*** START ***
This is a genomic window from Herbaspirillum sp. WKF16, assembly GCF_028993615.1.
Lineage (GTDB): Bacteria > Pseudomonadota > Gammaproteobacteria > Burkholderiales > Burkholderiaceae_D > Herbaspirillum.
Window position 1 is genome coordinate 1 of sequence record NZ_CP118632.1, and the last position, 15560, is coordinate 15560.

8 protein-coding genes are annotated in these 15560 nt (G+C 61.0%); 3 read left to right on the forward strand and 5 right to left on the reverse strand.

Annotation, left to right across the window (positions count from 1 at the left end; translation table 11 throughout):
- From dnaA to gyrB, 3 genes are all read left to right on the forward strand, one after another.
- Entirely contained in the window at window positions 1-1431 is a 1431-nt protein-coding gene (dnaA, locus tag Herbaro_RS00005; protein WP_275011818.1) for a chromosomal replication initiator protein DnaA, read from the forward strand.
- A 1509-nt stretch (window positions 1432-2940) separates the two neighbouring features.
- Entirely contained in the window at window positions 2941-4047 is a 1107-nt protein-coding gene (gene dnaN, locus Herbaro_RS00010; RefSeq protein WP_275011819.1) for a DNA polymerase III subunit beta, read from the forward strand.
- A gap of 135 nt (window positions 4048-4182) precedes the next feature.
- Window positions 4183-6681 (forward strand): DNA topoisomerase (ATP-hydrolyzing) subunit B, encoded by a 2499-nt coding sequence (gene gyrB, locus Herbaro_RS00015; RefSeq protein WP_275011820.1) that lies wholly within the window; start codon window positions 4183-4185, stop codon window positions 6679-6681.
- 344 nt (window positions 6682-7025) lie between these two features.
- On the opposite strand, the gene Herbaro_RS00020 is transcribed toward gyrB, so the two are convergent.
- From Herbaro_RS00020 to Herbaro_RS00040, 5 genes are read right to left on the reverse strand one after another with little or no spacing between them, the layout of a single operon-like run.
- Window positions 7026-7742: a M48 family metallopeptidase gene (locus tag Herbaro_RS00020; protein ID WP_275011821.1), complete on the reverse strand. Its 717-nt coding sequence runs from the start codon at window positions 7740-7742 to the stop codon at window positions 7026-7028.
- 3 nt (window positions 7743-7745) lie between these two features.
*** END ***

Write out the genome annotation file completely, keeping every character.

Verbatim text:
This is a genomic window from Herbaspirillum sp. WKF16, assembly GCF_028993615.1.
Lineage (GTDB): Bacteria > Pseudomonadota > Gammaproteobacteria > Burkholderiales > Burkholderiaceae_D > Herbaspirillum.
Window position 1 is genome coordinate 1 of sequence record NZ_CP118632.1, and the last position, 15560, is coordinate 15560.

8 protein-coding genes are annotated in these 15560 nt (G+C 61.0%); 3 read left to right on the forward strand and 5 right to left on the reverse strand.

Annotation, left to right across the window (positions count from 1 at the left end; translation table 11 throughout):
- From dnaA to gyrB, 3 genes are all read left to right on the forward strand, one after another.
- Entirely contained in the window at window positions 1-1431 is a 1431-nt protein-coding gene (dnaA, locus tag Herbaro_RS00005; protein WP_275011818.1) for a chromosomal replication initiator protein DnaA, read from the forward strand.
- A 1509-nt stretch (window positions 1432-2940) separates the two neighbouring features.
- Entirely contained in the window at window positions 2941-4047 is a 1107-nt protein-coding gene (gene dnaN, locus Herbaro_RS00010; RefSeq protein WP_275011819.1) for a DNA polymerase III subunit beta, read from the forward strand.
- A gap of 135 nt (window positions 4048-4182) precedes the next feature.
- Window positions 4183-6681 (forward strand): DNA topoisomerase (ATP-hydrolyzing) subunit B, encoded by a 2499-nt coding sequence (gene gyrB, locus Herbaro_RS00015; RefSeq protein WP_275011820.1) that lies wholly within the window; start codon window positions 4183-4185, stop codon window positions 6679-6681.
- 344 nt (window positions 6682-7025) lie between these two features.
- On the opposite strand, the gene Herbaro_RS00020 is transcribed toward gyrB, so the two are convergent.
- From Herbaro_RS00020 to Herbaro_RS00040, 5 genes are read right to left on the reverse strand one after another with little or no spacing between them, the layout of a single operon-like run.
- Window positions 7026-7742: a M48 family metallopeptidase gene (locus tag Herbaro_RS00020; protein ID WP_275011821.1), complete on the reverse strand. Its 717-nt coding sequence runs from the start codon at window positions 7740-7742 to the stop codon at window positions 7026-7028.
- 3 nt (window positions 7743-7745) lie between these two features.